Developing Librarian Competencies for the Digital Age

Book Review


Developing Librarian Competencies for the Digital Age


Elizabeth Connor


doi: http://dx.doi.org/10.5195/jmla.2018.506

Developing Librarian Competencies for the Digital Age. Edited by Jeffrey G. Coghill, AHIP, and Roger G. Russell Jr. Lanham, MD: Rowman & Littlefield, Medical Library Association; 2017. 180 p. $41.00. ISBN: 978-1-4422-6444-1.

Despite the generic book title, this book is part of the series of staff development books published by the Medical Library Association with Rowman & Littlefield. The changes and challenges faced by health sciences librarians require the skills described in this practical and highly readable work. Chapter contributors represent organizations in the District of Columbia, Illinois, Indiana, Kansas, Maryland, Michigan, North Carolina, Ohio, South Carolina, Utah, and Virginia.

For librarians who are new to the field, chapter 1 provides a concise introduction to historical foundations and provides a glimpse into the skills required of present-day librarians: adaptability, flexibility, multitasking, and creativity. This first chapter sets the stage for the subsequent chapters that delve into modern collections (chapter 2); how information is organized (chapter 3); technical knowledge related to communicating, teaching, marketing, and computing (chapter 4); reference services and tools (chapter 5); research skills (chapter 6); distance learners (chapter 7); political and strategic aspects of library administration (chapter 8); core competencies (chapter 9); and glimpses into how future library users might view the library (chapter 10).

The work could have been improved with detailed biographical notes for each of the contributors; for example, in some cases, it was not clear where the author’s organization was situated. The four-page index could have been more detailed, as this work is likely to be consulted for specific topics rather than read straight through. For example, the concept of research life cycle is illustrated in chapter 2 and described in depth in chapter 6, but the term “research life cycle” is not in the index.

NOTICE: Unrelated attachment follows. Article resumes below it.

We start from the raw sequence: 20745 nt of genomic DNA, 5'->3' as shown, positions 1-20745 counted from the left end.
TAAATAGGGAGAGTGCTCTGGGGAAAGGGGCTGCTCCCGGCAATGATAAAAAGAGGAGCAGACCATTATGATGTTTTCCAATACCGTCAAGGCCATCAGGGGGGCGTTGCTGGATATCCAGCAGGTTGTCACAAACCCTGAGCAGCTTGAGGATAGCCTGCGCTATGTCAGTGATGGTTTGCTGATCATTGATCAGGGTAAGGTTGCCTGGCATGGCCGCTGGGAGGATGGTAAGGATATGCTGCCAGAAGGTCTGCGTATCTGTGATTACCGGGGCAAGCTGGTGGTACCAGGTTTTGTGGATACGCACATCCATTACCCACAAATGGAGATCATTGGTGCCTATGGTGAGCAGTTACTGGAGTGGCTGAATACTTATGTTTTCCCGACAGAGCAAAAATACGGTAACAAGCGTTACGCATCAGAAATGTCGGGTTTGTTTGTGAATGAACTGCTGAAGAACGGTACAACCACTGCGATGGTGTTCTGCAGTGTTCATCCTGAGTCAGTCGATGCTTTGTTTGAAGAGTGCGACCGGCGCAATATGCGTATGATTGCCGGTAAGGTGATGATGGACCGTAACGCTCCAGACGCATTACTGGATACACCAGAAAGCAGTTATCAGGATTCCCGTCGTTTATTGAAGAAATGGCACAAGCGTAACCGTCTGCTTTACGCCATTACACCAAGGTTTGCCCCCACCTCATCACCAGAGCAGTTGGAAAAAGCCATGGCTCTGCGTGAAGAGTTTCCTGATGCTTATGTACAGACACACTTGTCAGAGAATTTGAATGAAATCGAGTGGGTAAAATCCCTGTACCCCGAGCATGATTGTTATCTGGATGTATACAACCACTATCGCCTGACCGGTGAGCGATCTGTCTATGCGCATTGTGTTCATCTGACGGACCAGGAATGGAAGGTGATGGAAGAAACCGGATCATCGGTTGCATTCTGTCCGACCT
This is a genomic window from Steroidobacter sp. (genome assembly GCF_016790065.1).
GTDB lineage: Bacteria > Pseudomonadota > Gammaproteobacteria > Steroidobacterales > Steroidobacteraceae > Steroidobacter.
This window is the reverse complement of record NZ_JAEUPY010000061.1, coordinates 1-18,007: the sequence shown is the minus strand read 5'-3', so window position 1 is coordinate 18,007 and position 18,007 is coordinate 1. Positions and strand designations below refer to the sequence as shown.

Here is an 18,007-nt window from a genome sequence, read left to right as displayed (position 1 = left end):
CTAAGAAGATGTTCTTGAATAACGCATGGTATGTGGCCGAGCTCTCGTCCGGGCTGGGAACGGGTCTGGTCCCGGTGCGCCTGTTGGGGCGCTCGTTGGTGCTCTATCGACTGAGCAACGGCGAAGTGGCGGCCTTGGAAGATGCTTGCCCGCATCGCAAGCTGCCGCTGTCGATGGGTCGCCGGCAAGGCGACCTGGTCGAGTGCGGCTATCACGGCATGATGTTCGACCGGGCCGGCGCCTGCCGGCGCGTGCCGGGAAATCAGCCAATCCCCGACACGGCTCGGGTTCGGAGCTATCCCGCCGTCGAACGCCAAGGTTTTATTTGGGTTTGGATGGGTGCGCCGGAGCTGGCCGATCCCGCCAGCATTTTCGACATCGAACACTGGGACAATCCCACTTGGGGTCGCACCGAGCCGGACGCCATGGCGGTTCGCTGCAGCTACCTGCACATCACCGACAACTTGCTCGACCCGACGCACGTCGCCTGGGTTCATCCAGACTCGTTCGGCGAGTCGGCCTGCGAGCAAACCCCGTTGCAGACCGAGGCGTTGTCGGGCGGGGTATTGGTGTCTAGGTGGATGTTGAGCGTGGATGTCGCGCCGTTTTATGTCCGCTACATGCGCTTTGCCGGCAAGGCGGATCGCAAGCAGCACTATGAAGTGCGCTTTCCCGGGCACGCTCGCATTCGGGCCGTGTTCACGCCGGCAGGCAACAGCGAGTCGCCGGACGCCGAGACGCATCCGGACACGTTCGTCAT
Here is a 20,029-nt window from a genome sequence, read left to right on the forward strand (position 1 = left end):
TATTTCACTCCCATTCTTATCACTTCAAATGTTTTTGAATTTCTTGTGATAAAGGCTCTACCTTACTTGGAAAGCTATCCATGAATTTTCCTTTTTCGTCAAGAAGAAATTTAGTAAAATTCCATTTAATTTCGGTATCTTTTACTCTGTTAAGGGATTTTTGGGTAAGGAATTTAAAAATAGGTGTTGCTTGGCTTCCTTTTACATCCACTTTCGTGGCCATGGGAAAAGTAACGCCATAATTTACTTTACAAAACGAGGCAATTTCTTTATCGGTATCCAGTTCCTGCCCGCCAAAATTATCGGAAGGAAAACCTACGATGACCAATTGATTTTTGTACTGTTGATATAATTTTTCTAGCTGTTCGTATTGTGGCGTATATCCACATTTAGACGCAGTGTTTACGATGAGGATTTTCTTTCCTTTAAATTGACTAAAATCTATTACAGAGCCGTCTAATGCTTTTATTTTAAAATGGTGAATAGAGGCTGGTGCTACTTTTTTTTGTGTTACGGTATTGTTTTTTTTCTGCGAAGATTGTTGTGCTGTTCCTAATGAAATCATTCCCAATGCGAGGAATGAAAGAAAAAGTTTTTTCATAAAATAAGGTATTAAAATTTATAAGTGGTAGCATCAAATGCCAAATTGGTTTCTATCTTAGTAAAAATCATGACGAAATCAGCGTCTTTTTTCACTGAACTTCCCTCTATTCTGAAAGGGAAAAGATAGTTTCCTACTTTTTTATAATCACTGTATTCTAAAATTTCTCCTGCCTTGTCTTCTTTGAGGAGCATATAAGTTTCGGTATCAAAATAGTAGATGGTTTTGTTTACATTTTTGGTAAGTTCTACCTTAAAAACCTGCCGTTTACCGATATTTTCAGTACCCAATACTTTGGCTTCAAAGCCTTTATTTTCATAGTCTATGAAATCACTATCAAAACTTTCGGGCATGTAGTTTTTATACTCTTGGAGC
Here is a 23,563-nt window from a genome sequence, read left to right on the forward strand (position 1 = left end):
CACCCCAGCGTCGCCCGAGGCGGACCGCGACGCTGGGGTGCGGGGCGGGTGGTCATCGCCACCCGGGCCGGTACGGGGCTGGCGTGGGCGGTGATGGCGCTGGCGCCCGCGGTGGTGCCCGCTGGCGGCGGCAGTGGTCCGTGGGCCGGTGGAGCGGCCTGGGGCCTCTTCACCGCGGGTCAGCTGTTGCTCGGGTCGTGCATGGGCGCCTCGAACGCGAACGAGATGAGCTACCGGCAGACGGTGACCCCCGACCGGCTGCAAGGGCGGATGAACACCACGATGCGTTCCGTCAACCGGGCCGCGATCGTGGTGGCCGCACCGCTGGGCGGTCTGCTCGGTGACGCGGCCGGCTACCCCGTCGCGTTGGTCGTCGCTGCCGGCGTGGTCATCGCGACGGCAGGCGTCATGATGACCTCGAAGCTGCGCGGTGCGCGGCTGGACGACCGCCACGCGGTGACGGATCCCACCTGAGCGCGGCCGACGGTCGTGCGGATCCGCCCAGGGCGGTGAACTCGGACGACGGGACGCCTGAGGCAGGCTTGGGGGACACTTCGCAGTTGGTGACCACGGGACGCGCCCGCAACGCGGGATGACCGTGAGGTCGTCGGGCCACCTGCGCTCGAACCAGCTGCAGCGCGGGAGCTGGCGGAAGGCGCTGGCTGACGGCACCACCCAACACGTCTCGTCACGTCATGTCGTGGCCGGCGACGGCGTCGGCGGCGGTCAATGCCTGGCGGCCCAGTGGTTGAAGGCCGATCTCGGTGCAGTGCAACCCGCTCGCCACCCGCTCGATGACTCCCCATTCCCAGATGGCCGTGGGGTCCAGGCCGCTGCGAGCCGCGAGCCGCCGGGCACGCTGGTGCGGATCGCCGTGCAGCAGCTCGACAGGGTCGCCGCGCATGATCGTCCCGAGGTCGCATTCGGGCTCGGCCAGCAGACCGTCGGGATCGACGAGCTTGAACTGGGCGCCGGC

The book is highly recommended for all levels of health sciences librarians. Librarians at the entry level and at mid-career and later will find much here to appreciate, adopt, and apply.


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Elizabeth Connor, MLS, MEd, AHIP, connore1@citadel.edu, Daniel Library, The Citadel, Charleston, SC.


Articles in this journal are licensed under a Creative Commons Attribution 4.0 International License.

This journal is published by theUniversity Library System of the University of Pittsburgh as part of its D-Scribe Digital Publishing Program and is cosponsored by the University of Pittsburgh Press.


Journal of the Medical Library Association, VOLUME 106, NUMBER 4, October 2018

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Copyright (c) 2018 Elizabeth Connor, AHIP

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This work is licensed under a Creative Commons Attribution 4.0 International License.